Cancer has been around for thousands of years, but only in recent times, for the last century has cancer started to be a major cause of death in the industrialised world. Cancer has many different causes, both internal and external. A major player in the development of cancer is unwanted changes in the DNA that cannot be repaired by the DNA repair system. These changes can be inherited or acquired. Nevertheless, lots of money is being put into cancer research all around the world in the hopes of finding better treatments and even a cure. Nowadays people with cancer have a much greater chance of survival compared to 50 years ago and things are improving as each day passes.
Key words: cancer history, metastasis, tumour, treatment
What is cancer?
History of cancer
Causes of cancer
Survival rates then and now
Cancer – an introduction
Cancer is a leading cause of death in the industrialised world, second only to heart disease. Approximately one in three people will be diagnosed of some form of cancer throughout their life and one in four people will die of cancer. An overwhelming 47% of cancer deaths are caused by only four types of cancer: lung, bowel, breast and prostate, therefore more energy and money is concentrated on finding a treatment for these main four killers2. Cancer is a class of many diseases in which one or more cells from our body start to divide uncontrollably (far beyond normal limits) and start to invade and destroy the normal tissues surrounding them. This out of control growth then causes a tumour in most cases (some cancers like leukaemias don’t cause tumours) which can spread to other distant locations and organs in the body via the circulatory system and cause secondary tumours (metastasis). Damaged genes due to errors in DNA (deoxyribonucleic acid) are the main causes for the development of cancer (Figure 1). In order for a normal cell to be transformed into a cancer cell, genes which regulate the growth, differentiation and death of the cell must be altered. Genetic changes can occur at many levels, from losing entire chromosomes (an organised structure of DNA and proteins found in cells) to a mutation affecting only a very small part of the DNA 2,3.
Figure 1. – The link between DNA, proteins and cancer 4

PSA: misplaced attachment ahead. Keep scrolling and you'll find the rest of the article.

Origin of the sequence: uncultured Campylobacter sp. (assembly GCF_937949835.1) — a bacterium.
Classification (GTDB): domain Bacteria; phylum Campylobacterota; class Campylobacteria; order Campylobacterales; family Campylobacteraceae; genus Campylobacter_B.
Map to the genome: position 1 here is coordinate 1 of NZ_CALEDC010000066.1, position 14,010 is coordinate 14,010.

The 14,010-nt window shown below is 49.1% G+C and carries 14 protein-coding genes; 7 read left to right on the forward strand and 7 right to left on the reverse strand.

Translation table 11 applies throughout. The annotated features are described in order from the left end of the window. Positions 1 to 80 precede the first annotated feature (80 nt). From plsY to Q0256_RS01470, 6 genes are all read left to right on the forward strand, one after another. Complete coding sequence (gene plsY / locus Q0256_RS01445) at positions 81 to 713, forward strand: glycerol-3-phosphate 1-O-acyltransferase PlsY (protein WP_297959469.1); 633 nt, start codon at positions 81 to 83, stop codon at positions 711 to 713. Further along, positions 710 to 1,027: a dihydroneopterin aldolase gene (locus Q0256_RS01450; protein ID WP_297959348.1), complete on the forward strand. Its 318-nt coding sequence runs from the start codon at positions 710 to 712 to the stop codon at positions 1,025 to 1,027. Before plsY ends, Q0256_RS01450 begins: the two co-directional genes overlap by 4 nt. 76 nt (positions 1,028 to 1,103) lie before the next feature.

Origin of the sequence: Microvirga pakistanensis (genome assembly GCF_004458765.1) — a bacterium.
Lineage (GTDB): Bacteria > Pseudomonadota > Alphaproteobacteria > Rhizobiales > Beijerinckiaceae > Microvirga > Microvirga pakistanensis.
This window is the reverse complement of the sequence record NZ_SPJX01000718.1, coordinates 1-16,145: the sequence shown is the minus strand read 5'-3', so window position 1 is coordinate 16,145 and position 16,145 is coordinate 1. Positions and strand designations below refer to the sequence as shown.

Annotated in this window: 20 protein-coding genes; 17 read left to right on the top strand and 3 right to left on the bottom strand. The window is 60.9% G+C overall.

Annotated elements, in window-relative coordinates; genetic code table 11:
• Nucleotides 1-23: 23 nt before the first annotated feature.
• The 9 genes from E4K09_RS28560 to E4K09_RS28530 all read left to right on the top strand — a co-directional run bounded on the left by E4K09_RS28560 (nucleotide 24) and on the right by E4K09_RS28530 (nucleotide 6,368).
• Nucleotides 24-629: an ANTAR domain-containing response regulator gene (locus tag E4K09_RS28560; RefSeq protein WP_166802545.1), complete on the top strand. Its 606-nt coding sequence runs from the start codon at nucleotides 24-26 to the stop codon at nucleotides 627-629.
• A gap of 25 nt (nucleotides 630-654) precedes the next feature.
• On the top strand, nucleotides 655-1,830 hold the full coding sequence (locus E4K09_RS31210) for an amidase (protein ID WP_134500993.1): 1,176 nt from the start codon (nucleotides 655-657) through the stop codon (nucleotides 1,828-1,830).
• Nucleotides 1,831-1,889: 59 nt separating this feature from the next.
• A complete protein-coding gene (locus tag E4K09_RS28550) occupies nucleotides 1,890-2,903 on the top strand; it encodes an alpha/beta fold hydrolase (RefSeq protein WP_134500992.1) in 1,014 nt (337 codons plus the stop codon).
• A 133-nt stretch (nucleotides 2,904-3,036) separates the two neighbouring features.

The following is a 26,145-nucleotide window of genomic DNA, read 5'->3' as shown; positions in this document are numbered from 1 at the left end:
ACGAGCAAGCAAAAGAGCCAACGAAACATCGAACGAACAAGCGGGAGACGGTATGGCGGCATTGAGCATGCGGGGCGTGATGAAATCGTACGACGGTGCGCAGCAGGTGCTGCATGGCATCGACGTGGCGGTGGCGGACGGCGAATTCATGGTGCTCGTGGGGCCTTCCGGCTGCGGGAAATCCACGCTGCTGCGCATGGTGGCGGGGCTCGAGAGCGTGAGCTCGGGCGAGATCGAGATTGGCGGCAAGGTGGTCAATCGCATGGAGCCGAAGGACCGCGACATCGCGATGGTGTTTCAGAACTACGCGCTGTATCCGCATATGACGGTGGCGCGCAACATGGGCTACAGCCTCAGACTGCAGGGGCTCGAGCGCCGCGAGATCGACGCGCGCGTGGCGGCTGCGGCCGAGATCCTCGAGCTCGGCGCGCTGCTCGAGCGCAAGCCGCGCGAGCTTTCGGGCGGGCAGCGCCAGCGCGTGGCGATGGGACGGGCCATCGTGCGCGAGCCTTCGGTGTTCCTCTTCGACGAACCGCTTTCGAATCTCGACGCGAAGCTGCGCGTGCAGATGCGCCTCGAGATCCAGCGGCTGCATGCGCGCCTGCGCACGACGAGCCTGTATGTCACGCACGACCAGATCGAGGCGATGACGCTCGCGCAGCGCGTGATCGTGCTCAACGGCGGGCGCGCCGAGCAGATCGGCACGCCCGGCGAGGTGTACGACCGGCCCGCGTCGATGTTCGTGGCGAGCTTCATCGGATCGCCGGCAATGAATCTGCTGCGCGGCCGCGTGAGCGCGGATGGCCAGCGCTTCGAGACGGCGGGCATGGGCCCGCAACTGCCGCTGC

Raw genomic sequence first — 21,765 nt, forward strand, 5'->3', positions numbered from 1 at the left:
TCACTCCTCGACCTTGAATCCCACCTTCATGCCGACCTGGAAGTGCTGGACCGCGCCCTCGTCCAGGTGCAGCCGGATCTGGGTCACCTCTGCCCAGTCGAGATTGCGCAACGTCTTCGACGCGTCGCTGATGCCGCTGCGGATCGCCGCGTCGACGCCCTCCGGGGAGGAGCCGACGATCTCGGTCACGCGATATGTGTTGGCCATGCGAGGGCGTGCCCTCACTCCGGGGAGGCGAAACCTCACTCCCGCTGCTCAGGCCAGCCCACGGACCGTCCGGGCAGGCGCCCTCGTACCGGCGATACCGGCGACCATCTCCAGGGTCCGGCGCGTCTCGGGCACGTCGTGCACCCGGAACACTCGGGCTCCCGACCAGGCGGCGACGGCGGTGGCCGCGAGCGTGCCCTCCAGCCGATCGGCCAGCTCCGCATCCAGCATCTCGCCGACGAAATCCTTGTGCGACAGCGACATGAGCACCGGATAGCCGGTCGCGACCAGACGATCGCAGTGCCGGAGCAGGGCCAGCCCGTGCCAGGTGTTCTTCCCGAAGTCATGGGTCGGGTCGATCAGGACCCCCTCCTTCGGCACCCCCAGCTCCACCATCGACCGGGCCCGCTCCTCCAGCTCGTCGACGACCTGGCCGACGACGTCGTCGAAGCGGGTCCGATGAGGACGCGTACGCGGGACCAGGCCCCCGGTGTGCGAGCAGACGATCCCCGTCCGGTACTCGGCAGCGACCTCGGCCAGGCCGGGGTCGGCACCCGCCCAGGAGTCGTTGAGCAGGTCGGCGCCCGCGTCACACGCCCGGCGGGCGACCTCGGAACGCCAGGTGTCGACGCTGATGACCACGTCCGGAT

Genetic variation is a crucial part of evolution, without it life as we know it would probably not be possible, but in order for an individual to survive, genome (all of the DNA belonging to an organism) stability is essential. Still, many lesions are caused to the DNA every single day by numerous internal and environmental factors. To respond to these threats and help maintain genetic stability, mechanisms that strictly control DNA replication, detect DNA damage and repair it have evolved. These mechanisms help prevent disease and protect the individual’s life and genetic inheritance2. DNA repair is a process that refers to each cell’s ability to rapidly identify and correct any abnormalities that may have occurred in its genome. This process is extremely effective in humans, because out of the thousands of errors and lesions in DNA that occur in cells every day, only a very small percentage result in a permanent DNA mutation. If the majority of these errors wouldn’t be repaired, the viability of the cell or organism would be threatened. There are multiple studies that have linked a variety of human diseases (such as colon cancer, skin cancer, leukaemia and lymphoma) with a decreased ability to repair DNA damage. DNA damage can be due to many factors 7. The rate of DNA repair is dependent on many factors, including the type of the cell, the age of the cell, and the environment outside the cell. A cell that has accumulated a large amount of DNA damage that cannot be repaired by the repair mechanism, can enter one of these path: the ageing of...
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